Topower TP-1945 19" rack mount PC case

Review date: 12 April 1999.
Last modified 03-Dec-2011.


The serious computers at big companies and Internet Service Providers and other places that run lots and lots of machines in parallel are usually not mounted in conventional, standalone, tower or desktop cases. They're bolted into 19" racks. The 19" rack is a standard format for all sorts of high-tech gear, from PA equipment to scientific instruments, and you can get 19" cases for PCs too. Rack-mount cases are used when you want the most equipment with the least footprint (there's nothing stopping you buying a rack that reaches all the way to the ceiling), and typically provide considerably more protection to the equipment inside than ordinary cases.

Topower TP-1945

Topower's TP-1945 is a rack-mount case for computer gear, including but not limited to regular AT and ATX PC motherboards - it can also take a passive backplane board. With a filtered fan, a locking door over its drive bays and rubber-cushioned hold-downs for expansion cards, it's suitable for fairly hostile environments, such as factory-floor use.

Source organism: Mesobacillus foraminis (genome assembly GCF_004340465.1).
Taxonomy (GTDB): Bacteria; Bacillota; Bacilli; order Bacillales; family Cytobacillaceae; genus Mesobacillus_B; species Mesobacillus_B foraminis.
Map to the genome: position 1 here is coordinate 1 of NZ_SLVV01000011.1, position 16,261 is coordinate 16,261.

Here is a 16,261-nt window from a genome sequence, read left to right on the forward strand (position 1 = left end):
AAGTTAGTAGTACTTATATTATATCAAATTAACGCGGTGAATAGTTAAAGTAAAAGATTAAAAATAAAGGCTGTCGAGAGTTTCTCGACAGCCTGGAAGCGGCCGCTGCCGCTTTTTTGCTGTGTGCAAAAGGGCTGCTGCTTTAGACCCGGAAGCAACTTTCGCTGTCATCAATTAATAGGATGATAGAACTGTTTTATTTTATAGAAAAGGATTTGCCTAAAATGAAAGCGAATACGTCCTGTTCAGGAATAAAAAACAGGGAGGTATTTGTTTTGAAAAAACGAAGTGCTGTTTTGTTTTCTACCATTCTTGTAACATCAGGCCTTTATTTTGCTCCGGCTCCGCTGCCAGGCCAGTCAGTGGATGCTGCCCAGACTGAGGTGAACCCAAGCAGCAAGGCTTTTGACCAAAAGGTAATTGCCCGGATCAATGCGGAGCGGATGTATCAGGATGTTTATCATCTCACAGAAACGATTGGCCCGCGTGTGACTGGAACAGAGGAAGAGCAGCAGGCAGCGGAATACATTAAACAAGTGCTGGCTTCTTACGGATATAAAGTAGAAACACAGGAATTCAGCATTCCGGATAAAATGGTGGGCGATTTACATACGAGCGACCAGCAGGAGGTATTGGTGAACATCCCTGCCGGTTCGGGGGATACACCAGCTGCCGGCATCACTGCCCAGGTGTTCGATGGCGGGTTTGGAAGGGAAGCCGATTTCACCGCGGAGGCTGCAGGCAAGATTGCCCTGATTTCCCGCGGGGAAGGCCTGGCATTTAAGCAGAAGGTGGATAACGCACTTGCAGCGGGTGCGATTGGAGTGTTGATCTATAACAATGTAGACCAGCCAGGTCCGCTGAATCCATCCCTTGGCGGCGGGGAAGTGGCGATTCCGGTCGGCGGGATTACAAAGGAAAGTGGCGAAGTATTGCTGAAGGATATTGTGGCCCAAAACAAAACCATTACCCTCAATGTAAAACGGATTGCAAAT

Front door
The lockable front panel provides reasonable security. If you need real security, many lockable racks are available with honest-to-goodness quality locks, and much more solid construction than the equipment they contain.

Dust filter
With the door open, you can slide out the fan dust filter for cleaning.

The TP-1945 offers three 3.5" and two 5.25" drive bays. Both of the 5.25" bays and one of the 3.5" bays have front panel cutouts, under the hinging door, and can therefore be used for removable media. When the door is open, you can also get at the reset and keyboard lock switches.

Power supply